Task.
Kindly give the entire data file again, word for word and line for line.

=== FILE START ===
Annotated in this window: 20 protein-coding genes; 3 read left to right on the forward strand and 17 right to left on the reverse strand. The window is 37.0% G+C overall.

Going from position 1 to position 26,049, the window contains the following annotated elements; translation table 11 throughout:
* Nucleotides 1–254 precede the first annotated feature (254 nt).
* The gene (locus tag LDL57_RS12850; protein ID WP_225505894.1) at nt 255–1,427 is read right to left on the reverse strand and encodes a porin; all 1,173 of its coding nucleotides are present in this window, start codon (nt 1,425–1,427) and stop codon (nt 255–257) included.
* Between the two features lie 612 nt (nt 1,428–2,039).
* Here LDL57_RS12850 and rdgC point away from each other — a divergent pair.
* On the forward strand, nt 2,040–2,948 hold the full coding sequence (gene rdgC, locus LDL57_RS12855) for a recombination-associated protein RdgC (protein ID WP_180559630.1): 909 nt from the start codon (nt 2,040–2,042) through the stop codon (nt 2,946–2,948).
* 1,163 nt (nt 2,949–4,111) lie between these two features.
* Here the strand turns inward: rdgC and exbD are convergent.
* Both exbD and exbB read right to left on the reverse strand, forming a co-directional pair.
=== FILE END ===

Annotated in this window: 20 protein-coding genes; 3 read left to right on the forward strand and 17 right to left on the reverse strand. The window is 37.0% G+C overall.

Going from position 1 to position 26,049, the window contains the following annotated elements; translation table 11 throughout:
* Nucleotides 1–254 precede the first annotated feature (254 nt).
* The gene (locus tag LDL57_RS12850; protein ID WP_225505894.1) at nt 255–1,427 is read right to left on the reverse strand and encodes a porin; all 1,173 of its coding nucleotides are present in this window, start codon (nt 1,425–1,427) and stop codon (nt 255–257) included.
* Between the two features lie 612 nt (nt 1,428–2,039).
* Here LDL57_RS12850 and rdgC point away from each other — a divergent pair.
* On the forward strand, nt 2,040–2,948 hold the full coding sequence (gene rdgC, locus LDL57_RS12855) for a recombination-associated protein RdgC (protein ID WP_180559630.1): 909 nt from the start codon (nt 2,040–2,042) through the stop codon (nt 2,946–2,948).
* 1,163 nt (nt 2,949–4,111) lie between these two features.
* Here the strand turns inward: rdgC and exbD are convergent.
* Both exbD and exbB read right to left on the reverse strand, forming a co-directional pair.